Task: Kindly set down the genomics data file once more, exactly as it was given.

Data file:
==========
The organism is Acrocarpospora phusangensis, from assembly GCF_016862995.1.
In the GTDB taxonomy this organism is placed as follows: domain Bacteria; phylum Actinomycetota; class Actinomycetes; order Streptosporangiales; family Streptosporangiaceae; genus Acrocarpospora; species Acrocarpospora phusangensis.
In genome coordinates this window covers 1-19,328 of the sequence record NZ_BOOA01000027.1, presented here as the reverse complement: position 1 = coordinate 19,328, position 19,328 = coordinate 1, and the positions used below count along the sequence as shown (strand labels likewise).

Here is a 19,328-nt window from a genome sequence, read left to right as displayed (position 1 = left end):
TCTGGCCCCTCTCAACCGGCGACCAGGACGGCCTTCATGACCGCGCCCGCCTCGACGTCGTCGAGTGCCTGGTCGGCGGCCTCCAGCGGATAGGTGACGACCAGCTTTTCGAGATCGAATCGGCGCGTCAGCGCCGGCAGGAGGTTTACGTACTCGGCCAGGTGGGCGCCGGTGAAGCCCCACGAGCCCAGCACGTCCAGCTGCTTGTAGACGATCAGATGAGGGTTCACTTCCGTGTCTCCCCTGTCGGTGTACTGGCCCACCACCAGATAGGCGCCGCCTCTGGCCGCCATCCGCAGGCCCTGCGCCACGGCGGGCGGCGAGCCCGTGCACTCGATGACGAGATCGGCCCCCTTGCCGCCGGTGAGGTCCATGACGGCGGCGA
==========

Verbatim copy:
The organism is Acrocarpospora phusangensis, from assembly GCF_016862995.1.
In the GTDB taxonomy this organism is placed as follows: domain Bacteria; phylum Actinomycetota; class Actinomycetes; order Streptosporangiales; family Streptosporangiaceae; genus Acrocarpospora; species Acrocarpospora phusangensis.
In genome coordinates this window covers 1-19,328 of the sequence record NZ_BOOA01000027.1, presented here as the reverse complement: position 1 = coordinate 19,328, position 19,328 = coordinate 1, and the positions used below count along the sequence as shown (strand labels likewise).

Here is a 19,328-nt window from a genome sequence, read left to right as displayed (position 1 = left end):
TCTGGCCCCTCTCAACCGGCGACCAGGACGGCCTTCATGACCGCGCCCGCCTCGACGTCGTCGAGTGCCTGGTCGGCGGCCTCCAGCGGATAGGTGACGACCAGCTTTTCGAGATCGAATCGGCGCGTCAGCGCCGGCAGGAGGTTTACGTACTCGGCCAGGTGGGCGCCGGTGAAGCCCCACGAGCCCAGCACGTCCAGCTGCTTGTAGACGATCAGATGAGGGTTCACTTCCGTGTCTCCCCTGTCGGTGTACTGGCCCACCACCAGATAGGCGCCGCCTCTGGCCGCCATCCGCAGGCCCTGCGCCACGGCGGGCGGCGAGCCCGTGCACTCGATGACGAGATCGGCCCCCTTGCCGCCGGTGAGGTCCATGACGGCGGCGA